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JT Carter

Originator of the Legendary vocal group "The Crests". In 1958 JT created the top "40's" hit song "Sixteen Candles" - In 2004 "The Crests" along with JT were inducted into The Rock-n-Roll Vocal Group Hall of Fame.

The Crests were a New York R&B doo-wop group of the late 1950s and early 1960s. Their most popular song was "16 Candles," which rose to number 2 on the Billboard Hot 100 chart in 1959. It sold over one million copies, earning a gold disc. The interracial group had three black members (one female), one Puerto Rican, and one Italian-American.

The band was founded by J. T. Carter and included Talmoudge Gough, Harold Torres, and Patricia Van Dross (older sister of R&B great Luther Vandross). Carter selected vocalist Johnny Mastrangelo (shortened to Johnny Mastro and later to Johnny Maestro) to perform as lead vocalist for the group. Maestro's vocal style on the group's recordings became instantly recognizable and a juke box favorite of the national teen audiences. Maestro's quality vocals, great song selections, and recordings with dance-easy beats made the winning combination for charted hits. The group had several Top 40 hits in the late 1950s and early 1960s on Coed Records, including "16 Candles," "Six Nights a Week," "The Angels Listened In," "A Year Ago Tonight," "Step By Step" and "Trouble In Paradise." They also charted with "Sweetest One" (Joyce label) in 1957. The Crests appeared and performed several times on national teen dance television shows in the late 1950s.

Van Dross left The Crests in 1958 after recording two singles for Joyce Records. Maestro left for a solo career in 1961. Maestro would briefly rejoin the band recording under the name Johnny Maestro & the Crests producing a single for Scepter Records in 1965 and three singles for the Parkway label in 1966. He would later join The Del Satins, which would merge with The Rhythm Method to become Johnny Maestro & The Brooklyn Bridge. They had a Top 5 hit with "The Worst That Could Happen" in 1969. His place in The Crests was taken by new lead James Ancrum. The group recorded a new single, "Little Miracles." It was the first single not to chart in the Top 100. They also recorded "Guilty" (Selma label). Gough quit the group after the single, and was replaced by Gary Lewis (not to be confused with Gary Lewis of Gary Lewis & the Playboys fame). The group failed to find success throughout the decade.
Torres would also be gone by the late 1960s. The group continued as a trio of Carter, Ancrum, and Lewis. This lineup continued until 1978, when the group split. Carter went on to sing with Charlie Thomas' Drifters.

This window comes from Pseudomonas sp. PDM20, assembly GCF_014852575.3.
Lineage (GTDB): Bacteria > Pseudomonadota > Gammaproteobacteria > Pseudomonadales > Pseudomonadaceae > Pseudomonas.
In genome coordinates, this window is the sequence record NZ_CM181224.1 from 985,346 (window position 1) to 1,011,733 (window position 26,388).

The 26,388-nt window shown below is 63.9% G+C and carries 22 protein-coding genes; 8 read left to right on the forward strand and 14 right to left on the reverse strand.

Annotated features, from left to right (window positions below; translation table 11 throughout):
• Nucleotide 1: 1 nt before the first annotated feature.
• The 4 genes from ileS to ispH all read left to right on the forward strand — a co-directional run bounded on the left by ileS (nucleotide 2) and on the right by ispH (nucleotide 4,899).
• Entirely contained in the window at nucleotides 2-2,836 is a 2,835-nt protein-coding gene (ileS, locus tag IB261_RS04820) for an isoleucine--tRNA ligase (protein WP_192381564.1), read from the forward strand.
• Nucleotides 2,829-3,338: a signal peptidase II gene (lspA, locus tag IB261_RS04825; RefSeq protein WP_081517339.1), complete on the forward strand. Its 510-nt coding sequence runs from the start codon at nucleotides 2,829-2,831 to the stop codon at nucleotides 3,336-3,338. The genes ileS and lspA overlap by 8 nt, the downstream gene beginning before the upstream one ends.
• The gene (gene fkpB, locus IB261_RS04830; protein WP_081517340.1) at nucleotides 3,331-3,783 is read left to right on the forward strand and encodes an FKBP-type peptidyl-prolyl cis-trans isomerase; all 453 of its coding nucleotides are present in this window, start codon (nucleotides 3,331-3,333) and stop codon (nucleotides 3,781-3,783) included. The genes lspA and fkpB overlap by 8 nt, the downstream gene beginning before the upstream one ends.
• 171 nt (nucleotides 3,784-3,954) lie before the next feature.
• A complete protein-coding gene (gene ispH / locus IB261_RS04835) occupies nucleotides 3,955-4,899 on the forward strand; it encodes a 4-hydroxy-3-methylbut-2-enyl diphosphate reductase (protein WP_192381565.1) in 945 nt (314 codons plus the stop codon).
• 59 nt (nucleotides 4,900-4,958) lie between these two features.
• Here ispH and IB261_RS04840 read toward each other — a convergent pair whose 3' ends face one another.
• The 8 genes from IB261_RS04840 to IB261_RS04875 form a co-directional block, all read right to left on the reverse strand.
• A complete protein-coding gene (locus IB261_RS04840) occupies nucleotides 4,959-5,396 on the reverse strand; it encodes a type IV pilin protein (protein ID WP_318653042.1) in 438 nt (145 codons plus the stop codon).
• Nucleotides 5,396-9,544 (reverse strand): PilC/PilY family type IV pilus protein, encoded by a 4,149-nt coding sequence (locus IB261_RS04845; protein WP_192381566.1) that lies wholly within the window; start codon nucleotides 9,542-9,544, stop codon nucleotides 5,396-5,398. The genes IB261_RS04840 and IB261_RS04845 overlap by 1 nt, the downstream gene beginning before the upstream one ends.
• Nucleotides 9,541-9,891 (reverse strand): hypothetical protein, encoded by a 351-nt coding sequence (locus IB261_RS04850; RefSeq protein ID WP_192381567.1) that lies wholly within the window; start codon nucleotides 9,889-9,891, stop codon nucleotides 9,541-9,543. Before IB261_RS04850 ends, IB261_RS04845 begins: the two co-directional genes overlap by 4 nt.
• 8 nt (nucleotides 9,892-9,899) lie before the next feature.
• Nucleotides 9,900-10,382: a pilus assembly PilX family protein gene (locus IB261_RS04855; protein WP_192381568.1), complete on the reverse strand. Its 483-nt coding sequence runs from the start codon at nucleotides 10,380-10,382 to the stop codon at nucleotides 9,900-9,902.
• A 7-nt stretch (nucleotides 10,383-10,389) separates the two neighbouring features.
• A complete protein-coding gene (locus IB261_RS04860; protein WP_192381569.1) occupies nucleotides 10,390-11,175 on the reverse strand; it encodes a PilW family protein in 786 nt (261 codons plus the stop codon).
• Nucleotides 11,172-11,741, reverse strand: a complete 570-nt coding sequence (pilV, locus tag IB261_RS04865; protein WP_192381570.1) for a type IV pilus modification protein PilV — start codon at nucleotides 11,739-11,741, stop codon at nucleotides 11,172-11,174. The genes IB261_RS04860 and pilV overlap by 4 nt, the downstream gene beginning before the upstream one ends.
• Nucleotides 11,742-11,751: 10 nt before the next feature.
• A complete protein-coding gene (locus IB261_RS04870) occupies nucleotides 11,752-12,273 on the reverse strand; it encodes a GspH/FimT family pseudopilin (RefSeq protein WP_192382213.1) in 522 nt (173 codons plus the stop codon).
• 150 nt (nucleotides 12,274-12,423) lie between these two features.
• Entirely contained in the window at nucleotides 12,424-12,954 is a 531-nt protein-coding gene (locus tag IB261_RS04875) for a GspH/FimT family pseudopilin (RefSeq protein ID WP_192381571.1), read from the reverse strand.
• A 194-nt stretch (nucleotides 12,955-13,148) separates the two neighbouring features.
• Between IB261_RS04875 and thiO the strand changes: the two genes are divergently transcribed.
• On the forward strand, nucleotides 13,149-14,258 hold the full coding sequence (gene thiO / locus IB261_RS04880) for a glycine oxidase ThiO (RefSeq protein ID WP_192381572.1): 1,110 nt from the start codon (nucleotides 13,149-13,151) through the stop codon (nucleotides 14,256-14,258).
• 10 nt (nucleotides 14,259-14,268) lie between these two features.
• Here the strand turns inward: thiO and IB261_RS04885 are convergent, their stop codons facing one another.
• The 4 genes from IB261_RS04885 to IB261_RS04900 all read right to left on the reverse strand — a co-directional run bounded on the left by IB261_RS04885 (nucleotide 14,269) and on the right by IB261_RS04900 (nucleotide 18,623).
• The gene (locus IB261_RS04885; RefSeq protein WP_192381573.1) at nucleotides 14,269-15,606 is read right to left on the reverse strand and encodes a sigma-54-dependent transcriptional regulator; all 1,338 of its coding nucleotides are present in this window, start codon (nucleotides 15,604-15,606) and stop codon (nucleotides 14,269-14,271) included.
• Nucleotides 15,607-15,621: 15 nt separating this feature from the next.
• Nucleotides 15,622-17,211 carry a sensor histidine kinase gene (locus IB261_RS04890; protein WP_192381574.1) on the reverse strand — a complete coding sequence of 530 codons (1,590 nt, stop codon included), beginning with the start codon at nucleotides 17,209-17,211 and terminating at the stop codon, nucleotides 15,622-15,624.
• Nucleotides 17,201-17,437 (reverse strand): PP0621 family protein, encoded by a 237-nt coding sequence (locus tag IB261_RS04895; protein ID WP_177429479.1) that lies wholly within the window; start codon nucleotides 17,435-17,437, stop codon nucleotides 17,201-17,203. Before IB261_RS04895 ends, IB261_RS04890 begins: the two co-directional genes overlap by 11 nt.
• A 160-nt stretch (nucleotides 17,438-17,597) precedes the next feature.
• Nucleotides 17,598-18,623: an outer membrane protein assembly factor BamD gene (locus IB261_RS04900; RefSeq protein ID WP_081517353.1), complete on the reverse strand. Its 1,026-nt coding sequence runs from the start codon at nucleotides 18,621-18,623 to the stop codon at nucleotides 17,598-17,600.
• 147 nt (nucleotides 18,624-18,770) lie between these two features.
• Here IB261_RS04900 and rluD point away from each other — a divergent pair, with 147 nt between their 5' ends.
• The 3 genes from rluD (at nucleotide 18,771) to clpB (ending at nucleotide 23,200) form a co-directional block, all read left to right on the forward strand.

Carter then reformed the group in 1980. He auditioned over 200 singers, finally settling on lead Bill Damon, Greg Sereck, and Dennis Ray and New York drummer Jon Ihle. Carter continued the group well into the 1990s. He sold the trademarks to The Crests name to Tommy Mara in the late 1990s. Mara was Carter's lead vocalist at the time, and now continues the group without Carter. Carter now performs as part of the three person group Starz. Lewis is now singing with The Cadillacs.
The 1984 John Hughes teen film, Sixteen Candles, took its title from The Crests' song, which was re-recorded by The Stray Cats for the Sixteen Candles soundtrack.
In 1987, Maestro, Carter, Torres and Gough reunited as The Crests for a reunion concert in Peekskill, New York.
Patricia Van Dross died in 1993 of complications from diabetes. Hal Torres is deceased, and Tommy Gough is living in Flint, Michigan.
Johnny Maestro died of cancer on March 24, 2010, at his home in Cape Coral, Florida. He was 70 and had lived in Islip, New York, until 2003
In April 2010, the Los Angeles-based rights-management firm Beach Road Music, LLC, acquired the Coed Records catalog, subsequently re-releasing the Maestro song "The Great Physician"on the 2011 compilation album From The Vault: The Coed Records Lost Master Tapes, Volume 1. "The Great Physician" was originally released in 1960 as Coed 527, under the pseudonym "Johnny Masters."Awards and recognition
The Crests were inducted into the United in Group Harmony Association (UGHA) Hall of Fame in 2000. The Crests were inducted into The Vocal Group Hall of Fame in 2004.
On May 9, 2012, Johnny Maestro was honored by the House of Representatives of the United States of America. Congressman Jerrold Nadler of New York, whose district includes the neighborhood where Maestro was born, and where he began his music career, introduced an Extension of Remarks in the House of Representatives. This posthumous honor is now a permanent part of the Congressional Record.